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What will happen if covid-19 doesn’t end?

Claire Chambers July 10, 2020
Scooter COVID

The first case of covid-19 transmitted in the UK was reported on 31 January. Since then, it has spread to nearly every country in the world after emerging in China at the end of last year. The hope of many is that there will be an end to the pandemic in the near future and the world will soon be able to return to normal. However, what will happen if there isn’t an end to the coronavirus outbreak?

The most effective resolution to the issue is that a vaccine may be available next year. However, even spring of 2023 would be the fastest in medical history, and there’s no assurance that this will happen.  The end of the virus requires a safe and effective vaccine; however, there is still the problem of manufacturing the vaccine in sufficient quantities at a quick enough pace. A vaccine will need to pass at every stage to be ready for use in autumn 2021. So there is a possibility that covid- 19 may be around for a little while longer.

There is not the first time a solution may not be found for a virus. Despite being first diagnosed in 1984, the world is still waiting for an HIV vaccine nearly four decades and 32 million deaths later. An effective vaccine for dengue fever, which infects as many as 400,000 people a year, according to the WHO, has eluded doctors for decades. The development of the daily preventative pill – pre-exposure prophylaxis, or PrEP, led to hundreds of thousands of people at risk of contracting HIV being protected from the disease. Unlike previous diseases like HIV and malaria, coronavirus does not mutate rapidly. Therefore, there is a possibility that the best we could hope for is a very effective treatment or treatments.

Image by Willfried Wende from Pixabay

Another possibility is that covid-19 will keep spreading at a high rate and become endemic; therefore regularly infecting humans like the common cold. If covid-19 follows the pattern of the 1918 Spanish flu, it is likely to last up to two years and return in autumn and winter. Outbreaks of the disease could still occur each year. There are already four endemics in circulation which cause the current cold. Many experts think this virus will become the fifth with the effects growing milder as immunity spreads and our bodies adapt to it over time.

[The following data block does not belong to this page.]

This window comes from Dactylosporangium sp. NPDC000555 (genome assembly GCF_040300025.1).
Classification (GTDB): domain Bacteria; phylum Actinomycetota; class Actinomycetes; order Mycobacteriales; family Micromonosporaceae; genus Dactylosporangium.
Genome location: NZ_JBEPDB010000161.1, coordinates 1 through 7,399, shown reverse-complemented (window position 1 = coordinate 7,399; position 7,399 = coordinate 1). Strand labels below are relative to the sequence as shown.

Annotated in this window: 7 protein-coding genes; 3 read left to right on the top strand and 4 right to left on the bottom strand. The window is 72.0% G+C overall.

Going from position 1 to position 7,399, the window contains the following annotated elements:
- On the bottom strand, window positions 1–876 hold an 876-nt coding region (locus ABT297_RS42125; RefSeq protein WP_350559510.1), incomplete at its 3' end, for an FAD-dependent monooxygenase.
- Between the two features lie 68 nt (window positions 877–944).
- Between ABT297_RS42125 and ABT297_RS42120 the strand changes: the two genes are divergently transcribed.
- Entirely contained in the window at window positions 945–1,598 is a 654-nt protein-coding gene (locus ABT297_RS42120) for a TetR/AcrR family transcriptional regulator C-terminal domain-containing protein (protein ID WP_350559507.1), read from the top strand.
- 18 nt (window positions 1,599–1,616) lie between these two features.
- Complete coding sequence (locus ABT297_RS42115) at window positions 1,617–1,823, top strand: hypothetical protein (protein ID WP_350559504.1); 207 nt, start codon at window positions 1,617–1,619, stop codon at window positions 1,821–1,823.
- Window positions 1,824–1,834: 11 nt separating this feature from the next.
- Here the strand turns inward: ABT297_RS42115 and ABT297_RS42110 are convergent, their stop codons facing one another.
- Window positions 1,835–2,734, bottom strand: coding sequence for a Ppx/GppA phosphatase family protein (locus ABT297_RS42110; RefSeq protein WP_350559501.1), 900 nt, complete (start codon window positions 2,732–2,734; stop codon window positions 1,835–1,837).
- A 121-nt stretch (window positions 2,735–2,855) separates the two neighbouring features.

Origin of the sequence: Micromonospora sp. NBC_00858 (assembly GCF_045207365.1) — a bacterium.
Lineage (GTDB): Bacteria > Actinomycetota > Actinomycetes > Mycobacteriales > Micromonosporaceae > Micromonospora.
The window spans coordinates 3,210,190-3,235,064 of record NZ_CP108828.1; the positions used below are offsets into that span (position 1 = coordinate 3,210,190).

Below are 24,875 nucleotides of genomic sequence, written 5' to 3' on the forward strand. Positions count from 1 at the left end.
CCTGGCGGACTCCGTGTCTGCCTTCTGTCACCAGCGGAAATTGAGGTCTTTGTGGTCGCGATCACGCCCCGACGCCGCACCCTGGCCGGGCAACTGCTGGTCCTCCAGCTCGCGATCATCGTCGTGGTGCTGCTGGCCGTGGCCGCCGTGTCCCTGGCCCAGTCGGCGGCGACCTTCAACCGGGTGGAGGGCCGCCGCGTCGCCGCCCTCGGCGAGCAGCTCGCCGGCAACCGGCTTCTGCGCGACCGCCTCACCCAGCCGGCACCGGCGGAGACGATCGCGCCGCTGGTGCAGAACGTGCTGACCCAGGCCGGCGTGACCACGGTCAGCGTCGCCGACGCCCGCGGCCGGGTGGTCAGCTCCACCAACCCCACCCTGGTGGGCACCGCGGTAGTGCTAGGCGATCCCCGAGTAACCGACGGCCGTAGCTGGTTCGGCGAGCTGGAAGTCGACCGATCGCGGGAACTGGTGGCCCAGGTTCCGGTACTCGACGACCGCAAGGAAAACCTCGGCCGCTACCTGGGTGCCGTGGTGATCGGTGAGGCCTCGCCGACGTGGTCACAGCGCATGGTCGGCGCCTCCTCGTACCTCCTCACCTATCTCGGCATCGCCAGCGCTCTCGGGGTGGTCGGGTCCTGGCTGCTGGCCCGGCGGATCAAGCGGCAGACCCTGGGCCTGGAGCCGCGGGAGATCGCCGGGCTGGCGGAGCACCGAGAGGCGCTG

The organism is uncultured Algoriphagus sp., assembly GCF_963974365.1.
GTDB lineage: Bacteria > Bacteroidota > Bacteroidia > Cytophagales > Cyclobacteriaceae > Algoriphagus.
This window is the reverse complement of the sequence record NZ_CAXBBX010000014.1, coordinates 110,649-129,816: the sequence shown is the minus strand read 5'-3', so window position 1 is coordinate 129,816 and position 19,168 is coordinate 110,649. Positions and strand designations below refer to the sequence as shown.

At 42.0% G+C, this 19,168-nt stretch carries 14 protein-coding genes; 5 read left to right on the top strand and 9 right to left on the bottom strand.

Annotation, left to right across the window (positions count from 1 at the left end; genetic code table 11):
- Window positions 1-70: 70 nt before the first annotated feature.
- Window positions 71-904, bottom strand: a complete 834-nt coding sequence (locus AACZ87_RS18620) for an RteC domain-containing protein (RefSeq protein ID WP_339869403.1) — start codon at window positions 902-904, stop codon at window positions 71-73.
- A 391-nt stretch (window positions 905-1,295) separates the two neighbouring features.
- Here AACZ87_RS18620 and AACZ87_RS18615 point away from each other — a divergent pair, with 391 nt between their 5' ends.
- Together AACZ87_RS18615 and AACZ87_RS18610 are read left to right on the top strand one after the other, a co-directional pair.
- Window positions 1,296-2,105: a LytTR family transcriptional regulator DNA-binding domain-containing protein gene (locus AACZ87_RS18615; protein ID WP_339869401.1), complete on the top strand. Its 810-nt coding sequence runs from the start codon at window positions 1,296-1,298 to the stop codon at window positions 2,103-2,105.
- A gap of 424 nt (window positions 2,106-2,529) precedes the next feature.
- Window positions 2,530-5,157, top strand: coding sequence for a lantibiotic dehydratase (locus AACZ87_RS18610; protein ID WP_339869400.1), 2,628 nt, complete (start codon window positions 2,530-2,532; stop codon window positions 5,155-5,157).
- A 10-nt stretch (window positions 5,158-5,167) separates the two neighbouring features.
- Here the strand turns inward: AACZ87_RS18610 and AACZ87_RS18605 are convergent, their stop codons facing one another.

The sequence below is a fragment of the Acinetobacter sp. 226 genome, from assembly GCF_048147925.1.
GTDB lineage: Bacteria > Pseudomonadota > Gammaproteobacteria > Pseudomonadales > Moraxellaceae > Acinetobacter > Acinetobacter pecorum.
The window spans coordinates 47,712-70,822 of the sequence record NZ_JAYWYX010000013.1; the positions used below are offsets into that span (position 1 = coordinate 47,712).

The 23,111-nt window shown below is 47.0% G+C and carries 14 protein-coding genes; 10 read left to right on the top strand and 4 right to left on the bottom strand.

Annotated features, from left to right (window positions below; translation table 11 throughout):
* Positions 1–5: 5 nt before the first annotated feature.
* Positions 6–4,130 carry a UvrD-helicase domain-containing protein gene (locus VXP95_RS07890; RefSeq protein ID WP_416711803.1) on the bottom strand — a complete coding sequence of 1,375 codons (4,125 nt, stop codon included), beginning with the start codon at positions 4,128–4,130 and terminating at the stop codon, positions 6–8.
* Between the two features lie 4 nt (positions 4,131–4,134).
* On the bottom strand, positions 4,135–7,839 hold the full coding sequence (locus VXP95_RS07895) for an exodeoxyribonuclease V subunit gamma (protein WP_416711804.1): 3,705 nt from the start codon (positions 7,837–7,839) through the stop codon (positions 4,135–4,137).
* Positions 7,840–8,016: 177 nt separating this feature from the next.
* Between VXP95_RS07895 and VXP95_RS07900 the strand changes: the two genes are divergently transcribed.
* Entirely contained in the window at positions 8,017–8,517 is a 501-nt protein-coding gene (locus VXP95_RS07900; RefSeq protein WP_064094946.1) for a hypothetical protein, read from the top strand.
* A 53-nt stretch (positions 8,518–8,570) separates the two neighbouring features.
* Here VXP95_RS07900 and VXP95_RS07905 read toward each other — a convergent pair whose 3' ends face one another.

A potential outcome is that people will grow tired of panic mode and learn to live with the disease. If coronavirus doesn’t go away, societal changes will need to take place. There will be permanent changes in attitudes towards remote working, ensuring that offices are never full unnecessarily. There may also be a bigger emphasis on altering working hours or wearing masks in public spaces. If covid-19 doesn’t end, people may also have to remain in social distancing for some time.

One result is that society could develop herd immunity, reached when the majority of a population, around 70% to 90%, become immune to an infectious disease. The end of a pandemic also relies on the time it takes for the global population to build natural (herd) immunity. This means that the virus doesn’t have enough new hosts to continue infecting large numbers. However, we don’t know yet whether people are still immune once they’ve had it. If someone gets sick with the coronavirus again, the second infection might not be as bad. This is a possible outcome, but we’re not sure how well it will work.

It may be that the symptoms will be treated rather than the illness. Currently this is what is happening, however it would need to be long-term. In this situation, health workers would supply antiviral treatment that prevents patients needing to go to intensive care.

Yet, there is still hope, as New Zealand declared itself coronavirus-free this week and Taiwan is close to that milestone. Therefore, even though there is a possibility that covid-19 will still be around for a longer period of time, nobody really knows what this will look like.

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Claire is a freelance writer, currently working in charity marketing, with a background in linguistics.